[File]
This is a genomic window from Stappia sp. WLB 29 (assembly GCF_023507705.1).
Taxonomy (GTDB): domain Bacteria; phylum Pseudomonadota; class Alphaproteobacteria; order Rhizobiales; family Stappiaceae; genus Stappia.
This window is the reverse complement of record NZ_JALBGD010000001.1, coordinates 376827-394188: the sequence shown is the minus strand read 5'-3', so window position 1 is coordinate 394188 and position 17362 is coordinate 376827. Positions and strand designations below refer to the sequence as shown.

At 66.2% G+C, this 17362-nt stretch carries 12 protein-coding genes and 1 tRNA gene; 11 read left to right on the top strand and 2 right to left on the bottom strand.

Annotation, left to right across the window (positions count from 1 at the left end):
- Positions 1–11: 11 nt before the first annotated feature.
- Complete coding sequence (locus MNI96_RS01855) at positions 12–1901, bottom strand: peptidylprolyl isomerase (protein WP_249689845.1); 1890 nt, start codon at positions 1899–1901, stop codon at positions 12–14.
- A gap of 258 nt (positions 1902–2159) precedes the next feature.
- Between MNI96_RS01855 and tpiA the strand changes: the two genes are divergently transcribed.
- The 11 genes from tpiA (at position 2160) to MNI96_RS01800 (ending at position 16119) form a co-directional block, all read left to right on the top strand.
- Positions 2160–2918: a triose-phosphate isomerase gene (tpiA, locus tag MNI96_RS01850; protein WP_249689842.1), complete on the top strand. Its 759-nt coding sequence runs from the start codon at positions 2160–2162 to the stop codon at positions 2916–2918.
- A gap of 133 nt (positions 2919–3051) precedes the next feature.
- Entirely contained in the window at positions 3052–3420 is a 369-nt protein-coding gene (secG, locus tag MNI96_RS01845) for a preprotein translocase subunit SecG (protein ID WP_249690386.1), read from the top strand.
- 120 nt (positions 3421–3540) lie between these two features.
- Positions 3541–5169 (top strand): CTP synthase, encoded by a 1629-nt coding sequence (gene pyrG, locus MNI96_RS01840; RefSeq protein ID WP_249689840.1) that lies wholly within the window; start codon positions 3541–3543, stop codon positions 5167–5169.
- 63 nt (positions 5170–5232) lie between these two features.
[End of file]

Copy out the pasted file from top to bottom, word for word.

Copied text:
This is a genomic window from Stappia sp. WLB 29 (assembly GCF_023507705.1).
Taxonomy (GTDB): domain Bacteria; phylum Pseudomonadota; class Alphaproteobacteria; order Rhizobiales; family Stappiaceae; genus Stappia.
This window is the reverse complement of record NZ_JALBGD010000001.1, coordinates 376827-394188: the sequence shown is the minus strand read 5'-3', so window position 1 is coordinate 394188 and position 17362 is coordinate 376827. Positions and strand designations below refer to the sequence as shown.

At 66.2% G+C, this 17362-nt stretch carries 12 protein-coding genes and 1 tRNA gene; 11 read left to right on the top strand and 2 right to left on the bottom strand.

Annotation, left to right across the window (positions count from 1 at the left end):
- Positions 1–11: 11 nt before the first annotated feature.
- Complete coding sequence (locus MNI96_RS01855) at positions 12–1901, bottom strand: peptidylprolyl isomerase (protein WP_249689845.1); 1890 nt, start codon at positions 1899–1901, stop codon at positions 12–14.
- A gap of 258 nt (positions 1902–2159) precedes the next feature.
- Between MNI96_RS01855 and tpiA the strand changes: the two genes are divergently transcribed.
- The 11 genes from tpiA (at position 2160) to MNI96_RS01800 (ending at position 16119) form a co-directional block, all read left to right on the top strand.
- Positions 2160–2918: a triose-phosphate isomerase gene (tpiA, locus tag MNI96_RS01850; protein WP_249689842.1), complete on the top strand. Its 759-nt coding sequence runs from the start codon at positions 2160–2162 to the stop codon at positions 2916–2918.
- A gap of 133 nt (positions 2919–3051) precedes the next feature.
- Entirely contained in the window at positions 3052–3420 is a 369-nt protein-coding gene (secG, locus tag MNI96_RS01845) for a preprotein translocase subunit SecG (protein ID WP_249690386.1), read from the top strand.
- 120 nt (positions 3421–3540) lie between these two features.
- Positions 3541–5169 (top strand): CTP synthase, encoded by a 1629-nt coding sequence (gene pyrG, locus MNI96_RS01840; RefSeq protein ID WP_249689840.1) that lies wholly within the window; start codon positions 3541–3543, stop codon positions 5167–5169.
- 63 nt (positions 5170–5232) lie between these two features.